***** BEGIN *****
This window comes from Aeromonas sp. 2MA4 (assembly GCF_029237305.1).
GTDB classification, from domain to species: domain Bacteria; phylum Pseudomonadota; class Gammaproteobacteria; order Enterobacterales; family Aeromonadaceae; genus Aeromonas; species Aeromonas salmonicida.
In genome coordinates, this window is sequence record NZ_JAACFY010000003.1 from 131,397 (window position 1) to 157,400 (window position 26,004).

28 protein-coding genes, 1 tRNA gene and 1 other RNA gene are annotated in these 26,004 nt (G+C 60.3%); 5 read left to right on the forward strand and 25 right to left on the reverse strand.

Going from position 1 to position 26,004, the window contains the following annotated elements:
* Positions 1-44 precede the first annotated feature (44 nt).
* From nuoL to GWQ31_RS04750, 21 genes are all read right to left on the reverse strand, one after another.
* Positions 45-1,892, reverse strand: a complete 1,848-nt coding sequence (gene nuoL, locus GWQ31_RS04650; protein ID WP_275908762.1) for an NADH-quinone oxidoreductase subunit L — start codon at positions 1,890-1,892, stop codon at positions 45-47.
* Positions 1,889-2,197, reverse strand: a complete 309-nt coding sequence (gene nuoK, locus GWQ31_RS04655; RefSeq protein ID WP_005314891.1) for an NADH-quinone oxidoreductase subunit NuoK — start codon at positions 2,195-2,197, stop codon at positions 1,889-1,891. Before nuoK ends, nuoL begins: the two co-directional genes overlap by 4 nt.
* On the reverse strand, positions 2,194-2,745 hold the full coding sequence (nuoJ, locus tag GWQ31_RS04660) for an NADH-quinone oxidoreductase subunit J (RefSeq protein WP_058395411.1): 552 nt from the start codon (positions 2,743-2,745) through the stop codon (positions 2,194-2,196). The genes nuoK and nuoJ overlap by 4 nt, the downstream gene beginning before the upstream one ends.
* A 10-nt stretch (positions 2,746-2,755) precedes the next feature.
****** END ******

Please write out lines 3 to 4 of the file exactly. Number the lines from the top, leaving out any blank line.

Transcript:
In genome coordinates, this window is sequence record NZ_JAACFY010000003.1 from 131,397 (window position 1) to 157,400 (window position 26,004).

28 protein-coding genes, 1 tRNA gene and 1 other RNA gene are annotated in these 26,004 nt (G+C 60.3%); 5 read left to right on the forward strand and 25 right to left on the reverse strand.